This is the third in a series of three articles highlighting the Report Solution Patterns and Recipes from Chapter 7 of Professional SQL Server 2005 Reporting Services.
As we have endeavored to solve various business problems, we've learned to do some interesting things with Reporting Services. On consulting engagements, I often find myself in front of a client who is asking questions like "can you do this or that?" Almost inevitably, the answer is "yes," but the question becomes what the best method would be to meet the requirement. With a little outside-the-box thinking, a lot of interesting things are possible. This may involve some custom programming, embedding report items or using customer application components in concert with Reporting Services.
In the following section, I've compiled a description of reporting challenges and solutions we've encountered, developing reports for our clients. For each "solution recipe," I provide a brief list of skills, techniques, and resources needed to apply the report feature. This should give you a good idea about how prepared you may be to use the techniques based on your skill set and the level of complexity. Some of these are easy to duplicate and others require more advanced skills, which may include Transact-SQL and Visual Basic programming. These are not intended to be exercises or step-by-step instructions. I have made a point to provide enough information to demonstrate the concepts and techniques. However, to implement these solutions you will need to apply the skills you learned in the previous chapters.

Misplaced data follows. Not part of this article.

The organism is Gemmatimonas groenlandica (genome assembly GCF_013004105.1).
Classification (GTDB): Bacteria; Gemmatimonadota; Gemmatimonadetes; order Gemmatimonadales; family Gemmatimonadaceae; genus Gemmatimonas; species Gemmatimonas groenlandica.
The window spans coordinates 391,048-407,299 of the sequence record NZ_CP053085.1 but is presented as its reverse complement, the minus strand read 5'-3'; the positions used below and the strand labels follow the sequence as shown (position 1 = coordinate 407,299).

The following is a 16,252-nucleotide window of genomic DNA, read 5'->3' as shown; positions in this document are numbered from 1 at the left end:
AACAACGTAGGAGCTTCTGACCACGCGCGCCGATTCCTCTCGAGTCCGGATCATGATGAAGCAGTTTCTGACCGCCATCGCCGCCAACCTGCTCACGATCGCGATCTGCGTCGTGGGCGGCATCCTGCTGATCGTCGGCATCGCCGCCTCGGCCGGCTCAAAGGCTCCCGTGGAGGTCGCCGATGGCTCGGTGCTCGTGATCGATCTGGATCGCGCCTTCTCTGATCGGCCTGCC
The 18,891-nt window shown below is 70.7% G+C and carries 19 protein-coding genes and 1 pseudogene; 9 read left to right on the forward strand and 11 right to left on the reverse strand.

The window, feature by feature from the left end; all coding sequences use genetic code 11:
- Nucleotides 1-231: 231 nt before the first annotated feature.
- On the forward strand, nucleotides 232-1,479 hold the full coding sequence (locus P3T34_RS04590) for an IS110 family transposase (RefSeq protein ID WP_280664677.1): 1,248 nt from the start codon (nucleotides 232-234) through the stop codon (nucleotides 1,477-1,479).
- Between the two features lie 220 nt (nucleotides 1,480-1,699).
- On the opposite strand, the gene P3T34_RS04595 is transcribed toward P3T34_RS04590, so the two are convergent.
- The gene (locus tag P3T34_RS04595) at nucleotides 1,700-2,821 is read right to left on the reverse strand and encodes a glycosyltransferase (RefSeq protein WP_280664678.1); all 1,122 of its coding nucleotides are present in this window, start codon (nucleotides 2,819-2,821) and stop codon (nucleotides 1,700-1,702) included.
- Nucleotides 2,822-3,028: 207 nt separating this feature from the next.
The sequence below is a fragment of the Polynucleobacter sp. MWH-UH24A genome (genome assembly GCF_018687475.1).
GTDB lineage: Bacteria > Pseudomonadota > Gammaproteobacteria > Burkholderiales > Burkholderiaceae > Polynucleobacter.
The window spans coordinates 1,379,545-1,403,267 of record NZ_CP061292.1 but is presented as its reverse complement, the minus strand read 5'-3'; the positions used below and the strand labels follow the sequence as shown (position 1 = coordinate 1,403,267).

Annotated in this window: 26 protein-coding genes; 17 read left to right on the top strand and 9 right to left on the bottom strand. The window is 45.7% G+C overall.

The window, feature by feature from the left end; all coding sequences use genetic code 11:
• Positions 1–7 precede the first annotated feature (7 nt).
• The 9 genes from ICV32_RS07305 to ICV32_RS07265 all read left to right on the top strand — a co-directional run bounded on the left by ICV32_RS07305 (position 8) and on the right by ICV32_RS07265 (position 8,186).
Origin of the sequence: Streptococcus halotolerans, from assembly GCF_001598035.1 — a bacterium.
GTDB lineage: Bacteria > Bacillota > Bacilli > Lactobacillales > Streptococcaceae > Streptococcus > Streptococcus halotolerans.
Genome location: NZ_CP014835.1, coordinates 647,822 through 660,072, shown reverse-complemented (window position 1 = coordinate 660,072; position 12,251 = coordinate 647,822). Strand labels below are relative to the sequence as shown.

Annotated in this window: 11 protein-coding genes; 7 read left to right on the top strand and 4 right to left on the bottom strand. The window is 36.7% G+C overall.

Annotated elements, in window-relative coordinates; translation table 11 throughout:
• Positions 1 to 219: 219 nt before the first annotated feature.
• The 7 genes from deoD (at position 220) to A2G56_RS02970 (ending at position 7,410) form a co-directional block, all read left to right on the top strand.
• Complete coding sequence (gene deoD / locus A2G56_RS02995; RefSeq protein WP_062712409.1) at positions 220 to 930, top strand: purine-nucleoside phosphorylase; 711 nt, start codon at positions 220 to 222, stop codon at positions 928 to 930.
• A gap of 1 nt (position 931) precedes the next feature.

Edward Tufte, one of the more recognized experts on the subject of data visualization, presents the idea of sparklines. These are simple, word-sized graphics that are an alternative to large, busy charts used to communicate a simple trend or series of measurements. In order to be meaningful, charts sometimes need to have annotated gridlines, point labels and legends. However, some charts can effectively serve their purpose without the use of supporting text labels. To illustrate observations like "sales are improving," "a product is profitable," or that a trend is cyclical, a simple trend chart needs little or no labeling. Sparklines are best used when embedded in text or other report formats.
What you'll need:
- A query expression used to return trend data
- A small, simplified chart item
- A table item to display master rows
Column and line charts are best suited for this type of presentation. In the first of two examples, I'll use a column chart to show sports games scores for a team throughout the season. The first example uses data I had on-hand from a project. The second example will use sample data from the AdventureWorks database.